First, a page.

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Special tactics for sloughing snow

post #1 of 4
Thread Starter 
While recently skiing in significant snow accumulations at the ski areas outside of SLC, my son and I encountered many tree runs with conditions of unstable snow. That is, as we skied, the snow would slough off behind us, with us, and if we stopped, ahead of us. At one location a fellow mountain rider (not my son or part of our duo) "triggered" the snow in such a way that I was taken right off my skis. I was about 20 yards below this rider, and was being "advised" by my son to "LOOK OUT! SLIDE!"
In many places, when the cover slid ahead of us, the terrain under the 50 cm + of fresh snow was boney, rocky and showed exposed tree roots.

Allthough the fresh is great fun , I wondered what special considerations I should have given these conditions.
I was aware of the possibility of being swept 20 meters into a tree or down lower than I had planned, but there seemed little danger of being swept over a cliff or away in a significant avalanche.

More disconcerting, was the possibility of a ski striking exposed rocks underneath a moving snow surface and causing a "trip" that could send one head over tea kettle down the hill or into a stationary object.

Mostly, we just skied the snow as the powder it was, and accepted the unexpected releases as they occured. The greatest problem I observed was a strong need to sit down when I was not able to dictate my speed and direction.

Life should be so unkind!

Comments anyone?

post #2 of 4
Generally you're safer skiing in the trees if the snow's not too stable, but it will still slough off in the steeps, it helps if you can keep your speed up and just try to cut across the slide (kinda like swimming out of a strong current). Try to take different lines too, if you ski down then someone else comes down the same line and triggers a slide you're screwed, you can just ski till you're in a safer area, in a corpse of trees or somthing like that.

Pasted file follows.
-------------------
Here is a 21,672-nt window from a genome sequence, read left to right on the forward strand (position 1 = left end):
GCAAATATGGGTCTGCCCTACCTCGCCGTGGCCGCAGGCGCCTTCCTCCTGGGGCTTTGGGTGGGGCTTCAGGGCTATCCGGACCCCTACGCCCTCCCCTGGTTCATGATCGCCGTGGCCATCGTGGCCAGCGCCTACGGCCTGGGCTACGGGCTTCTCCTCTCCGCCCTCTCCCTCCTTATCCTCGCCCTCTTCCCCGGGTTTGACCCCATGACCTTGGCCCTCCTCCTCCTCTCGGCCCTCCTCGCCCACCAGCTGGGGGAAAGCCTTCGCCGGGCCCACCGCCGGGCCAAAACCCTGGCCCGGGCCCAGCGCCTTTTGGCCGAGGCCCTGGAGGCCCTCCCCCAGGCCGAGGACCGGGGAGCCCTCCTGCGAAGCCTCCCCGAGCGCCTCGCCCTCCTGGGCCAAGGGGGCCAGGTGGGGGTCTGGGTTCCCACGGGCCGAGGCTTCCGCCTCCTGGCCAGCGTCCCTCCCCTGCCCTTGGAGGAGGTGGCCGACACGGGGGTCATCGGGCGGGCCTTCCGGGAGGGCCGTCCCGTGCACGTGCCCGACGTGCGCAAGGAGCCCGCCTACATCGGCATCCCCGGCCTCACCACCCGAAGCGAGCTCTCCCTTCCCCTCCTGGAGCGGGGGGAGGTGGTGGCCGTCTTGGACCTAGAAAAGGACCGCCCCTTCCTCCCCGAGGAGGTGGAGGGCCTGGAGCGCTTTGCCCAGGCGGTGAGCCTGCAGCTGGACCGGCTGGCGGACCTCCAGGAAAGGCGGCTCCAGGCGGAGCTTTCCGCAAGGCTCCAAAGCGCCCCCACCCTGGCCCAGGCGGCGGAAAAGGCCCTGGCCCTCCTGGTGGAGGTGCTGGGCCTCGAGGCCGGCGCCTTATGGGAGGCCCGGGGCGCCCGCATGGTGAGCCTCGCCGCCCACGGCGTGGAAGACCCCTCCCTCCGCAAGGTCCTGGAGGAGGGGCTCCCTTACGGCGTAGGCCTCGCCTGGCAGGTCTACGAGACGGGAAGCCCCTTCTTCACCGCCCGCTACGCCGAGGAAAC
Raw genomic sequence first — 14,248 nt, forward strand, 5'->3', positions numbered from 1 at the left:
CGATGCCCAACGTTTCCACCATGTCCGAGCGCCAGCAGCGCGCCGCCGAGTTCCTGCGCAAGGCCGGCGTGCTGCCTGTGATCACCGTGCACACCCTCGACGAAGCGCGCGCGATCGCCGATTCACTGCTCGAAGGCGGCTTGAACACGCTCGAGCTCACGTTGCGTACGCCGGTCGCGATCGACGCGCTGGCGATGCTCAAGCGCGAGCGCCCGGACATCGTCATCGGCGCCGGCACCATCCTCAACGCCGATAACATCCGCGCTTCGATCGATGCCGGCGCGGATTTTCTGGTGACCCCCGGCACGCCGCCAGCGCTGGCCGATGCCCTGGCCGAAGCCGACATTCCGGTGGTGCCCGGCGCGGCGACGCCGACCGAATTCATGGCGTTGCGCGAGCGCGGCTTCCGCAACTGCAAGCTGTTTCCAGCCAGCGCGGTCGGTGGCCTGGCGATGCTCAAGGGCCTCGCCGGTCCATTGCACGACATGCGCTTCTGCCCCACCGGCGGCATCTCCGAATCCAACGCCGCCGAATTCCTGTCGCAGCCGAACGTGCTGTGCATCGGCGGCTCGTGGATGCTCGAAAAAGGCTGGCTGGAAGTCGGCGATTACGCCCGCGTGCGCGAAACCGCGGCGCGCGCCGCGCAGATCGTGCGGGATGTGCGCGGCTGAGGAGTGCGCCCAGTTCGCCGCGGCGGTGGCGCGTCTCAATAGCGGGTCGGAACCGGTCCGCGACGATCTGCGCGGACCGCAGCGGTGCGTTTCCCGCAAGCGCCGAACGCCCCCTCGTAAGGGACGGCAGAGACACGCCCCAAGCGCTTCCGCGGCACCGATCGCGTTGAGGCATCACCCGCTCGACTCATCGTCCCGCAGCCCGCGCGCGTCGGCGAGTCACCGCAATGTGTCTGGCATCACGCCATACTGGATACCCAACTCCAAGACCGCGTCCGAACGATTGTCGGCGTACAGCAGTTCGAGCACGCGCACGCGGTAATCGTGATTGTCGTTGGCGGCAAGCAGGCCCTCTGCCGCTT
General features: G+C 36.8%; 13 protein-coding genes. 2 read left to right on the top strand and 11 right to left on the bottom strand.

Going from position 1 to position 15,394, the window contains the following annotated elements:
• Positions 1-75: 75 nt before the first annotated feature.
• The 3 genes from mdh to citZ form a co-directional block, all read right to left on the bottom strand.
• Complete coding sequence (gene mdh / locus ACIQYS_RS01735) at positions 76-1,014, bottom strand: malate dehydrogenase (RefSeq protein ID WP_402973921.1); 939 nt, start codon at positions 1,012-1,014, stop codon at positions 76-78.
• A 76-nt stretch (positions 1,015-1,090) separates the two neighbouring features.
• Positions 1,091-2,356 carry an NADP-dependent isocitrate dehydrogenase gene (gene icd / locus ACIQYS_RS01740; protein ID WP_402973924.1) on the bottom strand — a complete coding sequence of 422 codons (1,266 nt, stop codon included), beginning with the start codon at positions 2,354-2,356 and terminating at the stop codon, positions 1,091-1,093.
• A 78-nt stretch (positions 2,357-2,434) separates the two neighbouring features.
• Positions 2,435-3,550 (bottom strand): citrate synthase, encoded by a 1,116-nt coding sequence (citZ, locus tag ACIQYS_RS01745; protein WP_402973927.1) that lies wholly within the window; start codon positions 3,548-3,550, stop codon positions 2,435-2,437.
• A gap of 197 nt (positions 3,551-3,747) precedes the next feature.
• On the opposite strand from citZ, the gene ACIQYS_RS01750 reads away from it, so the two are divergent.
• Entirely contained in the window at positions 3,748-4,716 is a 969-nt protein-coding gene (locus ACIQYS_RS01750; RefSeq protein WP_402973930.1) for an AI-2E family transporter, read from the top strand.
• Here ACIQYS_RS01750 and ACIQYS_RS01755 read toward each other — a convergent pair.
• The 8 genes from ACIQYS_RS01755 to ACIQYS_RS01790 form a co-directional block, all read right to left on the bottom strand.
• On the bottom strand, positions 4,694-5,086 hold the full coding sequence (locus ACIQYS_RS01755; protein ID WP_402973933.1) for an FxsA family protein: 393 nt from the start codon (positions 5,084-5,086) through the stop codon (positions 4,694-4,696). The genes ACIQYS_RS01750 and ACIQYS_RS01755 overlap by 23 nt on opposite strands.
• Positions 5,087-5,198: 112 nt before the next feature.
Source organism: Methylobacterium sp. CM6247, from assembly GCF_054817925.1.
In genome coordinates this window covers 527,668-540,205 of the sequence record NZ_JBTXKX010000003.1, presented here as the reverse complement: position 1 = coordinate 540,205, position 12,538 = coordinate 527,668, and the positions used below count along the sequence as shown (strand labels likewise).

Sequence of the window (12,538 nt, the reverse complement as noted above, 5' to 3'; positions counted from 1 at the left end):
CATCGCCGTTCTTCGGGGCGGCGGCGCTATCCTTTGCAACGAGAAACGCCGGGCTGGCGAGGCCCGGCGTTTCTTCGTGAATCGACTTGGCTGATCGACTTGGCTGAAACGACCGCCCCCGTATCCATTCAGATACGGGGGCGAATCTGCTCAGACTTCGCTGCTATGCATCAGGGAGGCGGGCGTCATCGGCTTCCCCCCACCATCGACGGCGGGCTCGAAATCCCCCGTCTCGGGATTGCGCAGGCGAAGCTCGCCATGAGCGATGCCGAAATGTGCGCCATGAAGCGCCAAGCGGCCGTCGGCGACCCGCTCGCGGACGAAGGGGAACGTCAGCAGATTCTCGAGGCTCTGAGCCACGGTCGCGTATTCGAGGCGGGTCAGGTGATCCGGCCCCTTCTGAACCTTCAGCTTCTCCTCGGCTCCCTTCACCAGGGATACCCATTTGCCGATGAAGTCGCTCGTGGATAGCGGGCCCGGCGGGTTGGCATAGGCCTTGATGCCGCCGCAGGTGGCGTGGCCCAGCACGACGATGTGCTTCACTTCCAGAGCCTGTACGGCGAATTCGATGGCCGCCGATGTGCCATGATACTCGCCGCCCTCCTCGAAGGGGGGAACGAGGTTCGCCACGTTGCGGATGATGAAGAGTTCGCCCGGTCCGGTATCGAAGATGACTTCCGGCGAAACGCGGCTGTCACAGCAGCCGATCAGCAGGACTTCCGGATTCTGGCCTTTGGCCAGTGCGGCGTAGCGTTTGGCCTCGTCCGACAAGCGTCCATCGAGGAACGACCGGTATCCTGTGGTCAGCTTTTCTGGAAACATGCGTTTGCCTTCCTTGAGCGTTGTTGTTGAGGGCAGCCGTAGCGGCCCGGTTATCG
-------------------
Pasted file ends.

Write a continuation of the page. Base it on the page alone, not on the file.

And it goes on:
Of course if you straightline, you'll be gone before the slide even effects you
post #3 of 4

There's a gray line in between slough and slide. If slough is uncovering rocks and tree roots, I'd call that a slide and start making departure plans accordingly.

Otherwise there's a whole ton of things you should be doing to ski conveniently and "saferly" when powder is sloughing. Some suggestions:
wear a helmet
use powder straps
use an avalanche beeper
pack a shovel and a probe and a first aid kit
make sure someone off the mountain knows where you're at and when you expect to return
buddy up, with someone who's not overtaxed by the conditions
ski one buddy at a time, watching each other - and stay close, but not so close that you'll both be caught if trouble happens
ski lines where you can stay out of your own slough
avoid terrain traps (e.g. gullies)
pick safe spots to stop so that other idiots slough won't get you
look uphill before you start out
don't ski down near anyone else in the open
pay attention to shifting weather
ski either the steepest pitches where snow has already sloughed off or mellower pitches where it won't travel as far

listen to your inner voice - if it is saying bad things then it's time to leave with no "but"s and no regrets.
post #4 of 4
Thread Starter 
Thanks for the comments.

The biggest sense of failure was watching all that wonderful untracked slide down the mountain in front of us.

In retrospect, I guess there was danger. Just bringing up the topic points out the danger of what is unknown to me.

During the week of our stay in SLC, A snowshoer parished in what looked like a very small slide. Not very wide at all. (TV perspective at night)

Having the trees all around gave a sense that events would not get out of control,( inner voice says OK!) though I admit that we let some stuff go that I would not have wanted to be in. (Inner voice says "Sh---T! I wouldn't want to be in THAT!") The Patrol at Solitude closed the areas we had been skiing all morning due to the danger of accumulated snow. I guess that says something.

I do know that my son and I kept closer communication in these sliding areas. we would take 10-15 turns, then look for each other. The heavily falling snow didn't help visibility.

I am not sure I will do anything different next time. Just increased awareness.

Boy! Was it grand skiing!

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